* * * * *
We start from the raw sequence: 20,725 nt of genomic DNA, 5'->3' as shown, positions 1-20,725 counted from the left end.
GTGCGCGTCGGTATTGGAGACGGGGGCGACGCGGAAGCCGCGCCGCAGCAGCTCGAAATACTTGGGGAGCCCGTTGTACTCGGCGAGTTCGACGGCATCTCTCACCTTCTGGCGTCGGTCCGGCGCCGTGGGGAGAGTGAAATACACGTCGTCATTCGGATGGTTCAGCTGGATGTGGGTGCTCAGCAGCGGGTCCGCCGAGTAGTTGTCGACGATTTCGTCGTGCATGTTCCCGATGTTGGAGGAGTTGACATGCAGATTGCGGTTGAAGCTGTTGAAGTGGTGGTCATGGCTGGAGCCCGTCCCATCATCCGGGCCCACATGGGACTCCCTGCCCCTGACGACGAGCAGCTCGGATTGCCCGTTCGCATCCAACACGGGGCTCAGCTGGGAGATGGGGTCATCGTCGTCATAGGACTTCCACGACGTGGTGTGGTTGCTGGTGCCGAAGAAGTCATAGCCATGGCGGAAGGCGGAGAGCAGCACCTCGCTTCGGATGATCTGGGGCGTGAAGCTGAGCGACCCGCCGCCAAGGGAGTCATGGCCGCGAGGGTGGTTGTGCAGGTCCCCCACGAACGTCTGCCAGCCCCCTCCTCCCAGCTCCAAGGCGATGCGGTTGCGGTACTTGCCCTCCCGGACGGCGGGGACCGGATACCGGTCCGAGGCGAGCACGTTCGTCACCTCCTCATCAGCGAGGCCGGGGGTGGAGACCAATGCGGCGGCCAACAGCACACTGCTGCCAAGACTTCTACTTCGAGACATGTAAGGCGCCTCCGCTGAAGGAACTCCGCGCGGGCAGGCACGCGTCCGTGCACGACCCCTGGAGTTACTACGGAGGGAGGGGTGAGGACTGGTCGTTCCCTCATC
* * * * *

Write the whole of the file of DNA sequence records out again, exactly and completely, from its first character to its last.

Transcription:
We start from the raw sequence: 20,725 nt of genomic DNA, 5'->3' as shown, positions 1-20,725 counted from the left end.
GTGCGCGTCGGTATTGGAGACGGGGGCGACGCGGAAGCCGCGCCGCAGCAGCTCGAAATACTTGGGGAGCCCGTTGTACTCGGCGAGTTCGACGGCATCTCTCACCTTCTGGCGTCGGTCCGGCGCCGTGGGGAGAGTGAAATACACGTCGTCATTCGGATGGTTCAGCTGGATGTGGGTGCTCAGCAGCGGGTCCGCCGAGTAGTTGTCGACGATTTCGTCGTGCATGTTCCCGATGTTGGAGGAGTTGACATGCAGATTGCGGTTGAAGCTGTTGAAGTGGTGGTCATGGCTGGAGCCCGTCCCATCATCCGGGCCCACATGGGACTCCCTGCCCCTGACGACGAGCAGCTCGGATTGCCCGTTCGCATCCAACACGGGGCTCAGCTGGGAGATGGGGTCATCGTCGTCATAGGACTTCCACGACGTGGTGTGGTTGCTGGTGCCGAAGAAGTCATAGCCATGGCGGAAGGCGGAGAGCAGCACCTCGCTTCGGATGATCTGGGGCGTGAAGCTGAGCGACCCGCCGCCAAGGGAGTCATGGCCGCGAGGGTGGTTGTGCAGGTCCCCCACGAACGTCTGCCAGCCCCCTCCTCCCAGCTCCAAGGCGATGCGGTTGCGGTACTTGCCCTCCCGGACGGCGGGGACCGGATACCGGTCCGAGGCGAGCACGTTCGTCACCTCCTCATCAGCGAGGCCGGGGGTGGAGACCAATGCGGCGGCCAACAGCACACTGCTGCCAAGACTTCTACTTCGAGACATGTAAGGCGCCTCCGCTGAAGGAACTCCGCGCGGGCAGGCACGCGTCCGTGCACGACCCCTGGAGTTACTACGGAGGGAGGGGTGAGGACTGGTCGTTCCCTCATC